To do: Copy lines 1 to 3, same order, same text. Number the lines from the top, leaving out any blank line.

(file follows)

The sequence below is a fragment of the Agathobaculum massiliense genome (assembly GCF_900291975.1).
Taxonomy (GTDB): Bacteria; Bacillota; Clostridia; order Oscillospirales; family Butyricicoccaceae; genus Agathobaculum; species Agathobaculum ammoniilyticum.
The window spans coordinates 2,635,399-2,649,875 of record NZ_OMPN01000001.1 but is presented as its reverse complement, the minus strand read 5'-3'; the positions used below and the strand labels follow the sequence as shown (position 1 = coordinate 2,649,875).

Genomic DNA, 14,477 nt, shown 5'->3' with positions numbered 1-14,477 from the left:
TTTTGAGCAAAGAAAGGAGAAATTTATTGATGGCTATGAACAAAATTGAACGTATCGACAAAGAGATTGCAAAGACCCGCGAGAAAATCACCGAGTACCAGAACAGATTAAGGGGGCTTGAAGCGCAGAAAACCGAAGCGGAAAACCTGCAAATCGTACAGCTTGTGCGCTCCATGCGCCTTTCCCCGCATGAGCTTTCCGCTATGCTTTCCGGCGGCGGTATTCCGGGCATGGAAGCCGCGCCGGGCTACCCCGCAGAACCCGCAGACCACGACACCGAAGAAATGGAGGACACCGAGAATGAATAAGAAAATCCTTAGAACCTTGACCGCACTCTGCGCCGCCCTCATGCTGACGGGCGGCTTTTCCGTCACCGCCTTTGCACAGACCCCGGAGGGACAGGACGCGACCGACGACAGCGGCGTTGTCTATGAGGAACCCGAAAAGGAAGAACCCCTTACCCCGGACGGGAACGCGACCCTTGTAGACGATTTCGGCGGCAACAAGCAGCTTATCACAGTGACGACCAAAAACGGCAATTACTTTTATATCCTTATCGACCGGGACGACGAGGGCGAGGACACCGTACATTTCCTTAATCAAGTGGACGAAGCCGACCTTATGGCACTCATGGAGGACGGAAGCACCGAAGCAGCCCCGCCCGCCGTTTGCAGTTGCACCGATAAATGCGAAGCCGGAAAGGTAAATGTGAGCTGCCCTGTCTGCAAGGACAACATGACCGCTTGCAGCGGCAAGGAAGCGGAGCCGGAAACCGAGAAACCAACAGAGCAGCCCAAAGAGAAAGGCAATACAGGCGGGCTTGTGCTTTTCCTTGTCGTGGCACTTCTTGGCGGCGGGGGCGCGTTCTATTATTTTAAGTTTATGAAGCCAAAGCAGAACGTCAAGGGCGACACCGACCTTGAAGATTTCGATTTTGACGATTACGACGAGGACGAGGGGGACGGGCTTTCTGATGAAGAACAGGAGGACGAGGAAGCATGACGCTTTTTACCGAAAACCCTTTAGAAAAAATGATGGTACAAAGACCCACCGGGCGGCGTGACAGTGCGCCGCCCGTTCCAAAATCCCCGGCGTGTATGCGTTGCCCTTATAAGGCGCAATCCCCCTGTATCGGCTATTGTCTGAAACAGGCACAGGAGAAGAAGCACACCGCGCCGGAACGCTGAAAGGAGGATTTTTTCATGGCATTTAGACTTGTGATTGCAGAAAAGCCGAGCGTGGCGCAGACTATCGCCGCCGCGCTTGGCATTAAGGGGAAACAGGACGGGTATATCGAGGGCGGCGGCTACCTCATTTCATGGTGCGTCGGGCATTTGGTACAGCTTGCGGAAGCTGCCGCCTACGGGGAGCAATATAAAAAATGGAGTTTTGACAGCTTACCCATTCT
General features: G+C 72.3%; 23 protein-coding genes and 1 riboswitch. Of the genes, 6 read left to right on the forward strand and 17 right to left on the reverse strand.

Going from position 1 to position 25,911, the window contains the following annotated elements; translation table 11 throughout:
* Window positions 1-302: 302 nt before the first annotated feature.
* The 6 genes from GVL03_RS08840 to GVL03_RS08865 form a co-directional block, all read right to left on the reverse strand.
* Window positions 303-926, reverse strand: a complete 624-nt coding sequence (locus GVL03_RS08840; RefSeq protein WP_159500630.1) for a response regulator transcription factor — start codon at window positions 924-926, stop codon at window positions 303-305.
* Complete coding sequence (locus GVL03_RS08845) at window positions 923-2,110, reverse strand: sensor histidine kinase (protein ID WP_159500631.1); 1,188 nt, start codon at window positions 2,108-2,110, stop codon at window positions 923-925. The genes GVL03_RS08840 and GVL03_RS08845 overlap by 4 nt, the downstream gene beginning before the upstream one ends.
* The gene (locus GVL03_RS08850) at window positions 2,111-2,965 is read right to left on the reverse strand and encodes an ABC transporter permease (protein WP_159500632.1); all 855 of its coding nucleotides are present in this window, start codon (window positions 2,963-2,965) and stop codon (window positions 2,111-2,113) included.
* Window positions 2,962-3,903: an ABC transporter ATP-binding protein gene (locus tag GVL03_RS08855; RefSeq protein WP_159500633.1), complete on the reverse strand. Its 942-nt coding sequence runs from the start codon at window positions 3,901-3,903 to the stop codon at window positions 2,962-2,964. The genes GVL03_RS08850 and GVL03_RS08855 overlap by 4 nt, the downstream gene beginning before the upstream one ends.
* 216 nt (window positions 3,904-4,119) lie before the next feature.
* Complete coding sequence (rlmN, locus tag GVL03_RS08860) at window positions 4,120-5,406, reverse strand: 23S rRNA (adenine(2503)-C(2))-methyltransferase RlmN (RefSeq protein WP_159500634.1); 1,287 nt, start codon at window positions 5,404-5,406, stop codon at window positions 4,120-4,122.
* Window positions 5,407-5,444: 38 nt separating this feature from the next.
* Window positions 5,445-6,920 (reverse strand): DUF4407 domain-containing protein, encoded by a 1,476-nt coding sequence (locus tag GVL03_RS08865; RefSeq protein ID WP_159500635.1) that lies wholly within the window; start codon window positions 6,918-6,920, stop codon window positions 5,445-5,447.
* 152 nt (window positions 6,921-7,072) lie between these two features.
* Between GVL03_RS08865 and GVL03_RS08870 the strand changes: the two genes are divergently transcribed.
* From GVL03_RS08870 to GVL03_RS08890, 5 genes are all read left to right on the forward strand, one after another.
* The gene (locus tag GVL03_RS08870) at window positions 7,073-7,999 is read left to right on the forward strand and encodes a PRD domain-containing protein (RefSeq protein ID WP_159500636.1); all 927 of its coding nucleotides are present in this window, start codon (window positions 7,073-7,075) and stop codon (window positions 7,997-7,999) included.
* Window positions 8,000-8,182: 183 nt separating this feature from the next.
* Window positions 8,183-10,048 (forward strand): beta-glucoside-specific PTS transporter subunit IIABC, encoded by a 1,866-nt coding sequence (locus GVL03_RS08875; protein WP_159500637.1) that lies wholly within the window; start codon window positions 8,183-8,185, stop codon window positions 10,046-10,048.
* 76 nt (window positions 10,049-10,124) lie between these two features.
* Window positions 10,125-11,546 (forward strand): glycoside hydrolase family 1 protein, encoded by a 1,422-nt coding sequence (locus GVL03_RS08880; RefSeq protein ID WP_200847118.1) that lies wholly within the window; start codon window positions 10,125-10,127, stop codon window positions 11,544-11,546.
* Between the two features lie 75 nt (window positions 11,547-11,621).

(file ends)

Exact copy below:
The sequence below is a fragment of the Agathobaculum massiliense genome (assembly GCF_900291975.1).
Taxonomy (GTDB): Bacteria; Bacillota; Clostridia; order Oscillospirales; family Butyricicoccaceae; genus Agathobaculum; species Agathobaculum ammoniilyticum.
The window spans coordinates 2,635,399-2,649,875 of record NZ_OMPN01000001.1 but is presented as its reverse complement, the minus strand read 5'-3'; the positions used below and the strand labels follow the sequence as shown (position 1 = coordinate 2,649,875).